At common law, a person for whose benefit a statutory provision operates may have a claim for damages against one who breaches the statutory duty. The elements to be proved in such a case are:
‘(a) that the relevant statutory measure provided the plaintiff with a private law remedy;
(b) that the plaintiff is a person for whose benefit and protection the statutory duty was imposed;
(c) that the nature of the harm and the manner in which it occurred are such as are contemplated by the enactment;
that the defendant in fact transgressed the statutory provisions; and
(d) that there was a causal nexus between the transgression of the statutory provision and the harm’.
 The evidence of both the Minister and NamibRe’s chief executive officer demonstrates the potentially quantifiable loss occasioned by the respondents’ defiance of the law. Proof of those losses will, no doubt, be facilitated by the bordeaux that the defiant respondents have committed themselves to file, albeit that the amounts due thereunder will not be paid over.
The collateral challenge is alive
 The Minister approached court on an urgent basis to seek the present relief, whilst there is pending before the High Court a fully-blown contest about the constitutionality of the legislative scheme. Apart from saying that the collateral challenge is a rehash of the unsuccessful 1999 challenge to the NNRCA, the Minister does not suggest in the present proceedings that since the first challenge failed, it is no longer open to the respondents to challenge the NNRCA. Had he done so, that issue would have been considered. On the contrary, during oral argument Mr Gauntlett SC QC for the appellants accepted that a collateral challenge to primary legislation was competent.
 Besides, since the Minister has not engaged with the grounds on which unconstitutionality is pegged by the respondents, we are unable to form a view that the collateral challenge is unmeritorious.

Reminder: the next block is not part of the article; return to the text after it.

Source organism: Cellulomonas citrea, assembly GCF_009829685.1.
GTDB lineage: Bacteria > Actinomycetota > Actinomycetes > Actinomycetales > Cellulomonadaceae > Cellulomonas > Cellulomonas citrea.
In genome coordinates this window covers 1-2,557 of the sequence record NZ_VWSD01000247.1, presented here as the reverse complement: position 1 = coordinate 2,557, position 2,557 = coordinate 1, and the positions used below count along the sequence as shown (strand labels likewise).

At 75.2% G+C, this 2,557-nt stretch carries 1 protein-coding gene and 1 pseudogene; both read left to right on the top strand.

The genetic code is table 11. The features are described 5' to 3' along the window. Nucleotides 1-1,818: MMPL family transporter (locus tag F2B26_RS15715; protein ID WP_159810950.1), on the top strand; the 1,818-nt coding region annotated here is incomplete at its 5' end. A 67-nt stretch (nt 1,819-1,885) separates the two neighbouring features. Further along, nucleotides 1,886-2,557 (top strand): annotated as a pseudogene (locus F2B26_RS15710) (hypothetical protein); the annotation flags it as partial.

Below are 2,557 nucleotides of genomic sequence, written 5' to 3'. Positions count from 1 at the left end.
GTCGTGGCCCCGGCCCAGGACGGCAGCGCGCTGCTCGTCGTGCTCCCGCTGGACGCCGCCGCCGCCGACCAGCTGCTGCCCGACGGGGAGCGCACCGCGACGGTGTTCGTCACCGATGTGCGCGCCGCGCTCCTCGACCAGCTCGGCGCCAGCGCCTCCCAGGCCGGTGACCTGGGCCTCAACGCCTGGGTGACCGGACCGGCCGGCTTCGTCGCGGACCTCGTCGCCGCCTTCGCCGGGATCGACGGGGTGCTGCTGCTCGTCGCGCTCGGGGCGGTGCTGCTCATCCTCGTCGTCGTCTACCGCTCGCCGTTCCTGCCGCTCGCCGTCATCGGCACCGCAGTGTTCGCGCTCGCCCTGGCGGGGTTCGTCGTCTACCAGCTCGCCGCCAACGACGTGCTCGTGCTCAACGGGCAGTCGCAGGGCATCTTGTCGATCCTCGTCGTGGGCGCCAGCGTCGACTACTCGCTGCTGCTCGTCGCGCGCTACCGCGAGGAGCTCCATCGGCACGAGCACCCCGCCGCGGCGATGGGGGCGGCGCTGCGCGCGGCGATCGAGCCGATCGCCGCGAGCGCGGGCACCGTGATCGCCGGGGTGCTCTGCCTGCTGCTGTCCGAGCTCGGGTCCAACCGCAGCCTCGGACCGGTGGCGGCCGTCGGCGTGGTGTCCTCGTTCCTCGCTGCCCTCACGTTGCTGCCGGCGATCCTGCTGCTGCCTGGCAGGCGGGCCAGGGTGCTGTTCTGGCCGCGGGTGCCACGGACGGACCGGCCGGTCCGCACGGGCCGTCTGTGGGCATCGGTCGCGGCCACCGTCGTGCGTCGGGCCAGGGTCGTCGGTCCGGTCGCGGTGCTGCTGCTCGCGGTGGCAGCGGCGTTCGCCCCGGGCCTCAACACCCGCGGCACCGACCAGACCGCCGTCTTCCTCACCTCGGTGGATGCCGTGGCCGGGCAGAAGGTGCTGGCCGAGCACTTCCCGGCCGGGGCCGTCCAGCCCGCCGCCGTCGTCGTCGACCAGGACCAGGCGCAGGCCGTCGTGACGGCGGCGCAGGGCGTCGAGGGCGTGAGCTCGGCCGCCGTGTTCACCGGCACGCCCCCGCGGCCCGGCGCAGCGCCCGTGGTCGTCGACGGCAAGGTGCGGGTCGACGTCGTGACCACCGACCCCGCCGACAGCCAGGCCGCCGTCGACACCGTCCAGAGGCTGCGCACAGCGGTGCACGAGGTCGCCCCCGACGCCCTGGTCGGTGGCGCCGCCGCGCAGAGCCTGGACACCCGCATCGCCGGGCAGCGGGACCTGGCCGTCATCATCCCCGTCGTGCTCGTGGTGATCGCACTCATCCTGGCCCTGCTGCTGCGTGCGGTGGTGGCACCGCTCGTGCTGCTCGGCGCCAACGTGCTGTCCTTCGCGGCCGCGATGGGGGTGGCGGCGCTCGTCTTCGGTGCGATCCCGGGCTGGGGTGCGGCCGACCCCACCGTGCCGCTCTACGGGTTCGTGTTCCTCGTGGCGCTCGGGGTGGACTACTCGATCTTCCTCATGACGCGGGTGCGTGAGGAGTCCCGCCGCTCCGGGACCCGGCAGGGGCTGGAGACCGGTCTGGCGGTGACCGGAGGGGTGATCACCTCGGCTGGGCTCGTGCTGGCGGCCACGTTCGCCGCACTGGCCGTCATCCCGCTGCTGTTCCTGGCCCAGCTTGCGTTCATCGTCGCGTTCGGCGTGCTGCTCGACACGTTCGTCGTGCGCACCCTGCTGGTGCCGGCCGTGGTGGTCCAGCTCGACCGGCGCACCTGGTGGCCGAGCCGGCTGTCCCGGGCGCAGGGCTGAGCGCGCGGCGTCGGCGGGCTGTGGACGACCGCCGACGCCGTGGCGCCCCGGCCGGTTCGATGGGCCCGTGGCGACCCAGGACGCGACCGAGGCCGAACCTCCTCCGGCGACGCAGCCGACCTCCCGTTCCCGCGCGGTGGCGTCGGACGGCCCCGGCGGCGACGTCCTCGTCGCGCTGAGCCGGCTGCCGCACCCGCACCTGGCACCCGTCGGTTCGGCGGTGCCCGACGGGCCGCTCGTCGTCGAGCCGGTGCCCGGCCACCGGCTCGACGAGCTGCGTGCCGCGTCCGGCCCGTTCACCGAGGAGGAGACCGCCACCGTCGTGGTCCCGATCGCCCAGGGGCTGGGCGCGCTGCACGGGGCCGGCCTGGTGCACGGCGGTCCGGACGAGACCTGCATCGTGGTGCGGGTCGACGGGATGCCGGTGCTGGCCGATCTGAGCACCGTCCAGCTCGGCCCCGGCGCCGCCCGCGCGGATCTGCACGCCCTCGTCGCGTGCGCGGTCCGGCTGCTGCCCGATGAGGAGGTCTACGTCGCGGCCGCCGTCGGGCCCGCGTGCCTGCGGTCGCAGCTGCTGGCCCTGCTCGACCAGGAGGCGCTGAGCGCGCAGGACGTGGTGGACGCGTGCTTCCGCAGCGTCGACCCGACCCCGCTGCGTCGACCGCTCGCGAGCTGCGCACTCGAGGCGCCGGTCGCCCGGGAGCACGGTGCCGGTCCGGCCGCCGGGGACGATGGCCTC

The concept of a collateral challenge is best understood by first appreciating the common law’s (both Roman-Dutch and English) approach to the consequences produced by a completed administrative act. In a dictum approved by this court, that approach was stated as follows by Howie JP and Nugent JA in Oudekraal Estates (Pty) Ltd v The City of Cape Town and others:
‘[I]t is clear …that the Administrator’s permission was unlawful and invalid at the outset.
But the question that arises is what consequences follow from the conclusion that the administrator acted unlawfully. Is the permission that was granted simply to be disregarded as if it had never existed? In other words, was the Cape Metropolitan Council entitled to disregard the Administrator’s approval and all the consequences merely because it believed that they were invalid provided that its believe was correct? In our view, it was not. Until the Administrator’s approval (and thus also the consequences of the approval) is set aside by a court in proceedings for judicial review it exists in fact and it has legal consequences that cannot simply be overlooked. The proper functioning of a modern state would be considerably compromised if all administrative acts could be given effect to or ignored upon the view the subject takes of the validity of the act in question. No doubt it is for this reason that our law has always recognised that even an unlawful administrative act is capable of producing legally valid consequences for so long as the unlawful act is not set aside.’
 This court recognised in Rally for Democracy and Black Range Mining that the rule of law will be undermined if that were not so. Yet, it offends the values that underpin our Constitution if the subject were to be made to suffer the consequences of unlawful administrative action without demur. The answer in our constitutional state is the collateral challenge. Thus, if officialdom, relying on an impugned administrative act, coerces the subject to comply therewith, it opens itself to being resisted with a collateral challenge. Forsyth explains it thus:
‘Only where an individual is required by an administrative authority to do or not to do a particular thing, may that individual, if he doubts the lawfulness of the administrative act in question, choose to treat it as void and await developments. Enforcement proceedings will have to be brought by the administrative authority involved; and the individual will be able to raise the voidness of the underlying administrative act as a defence.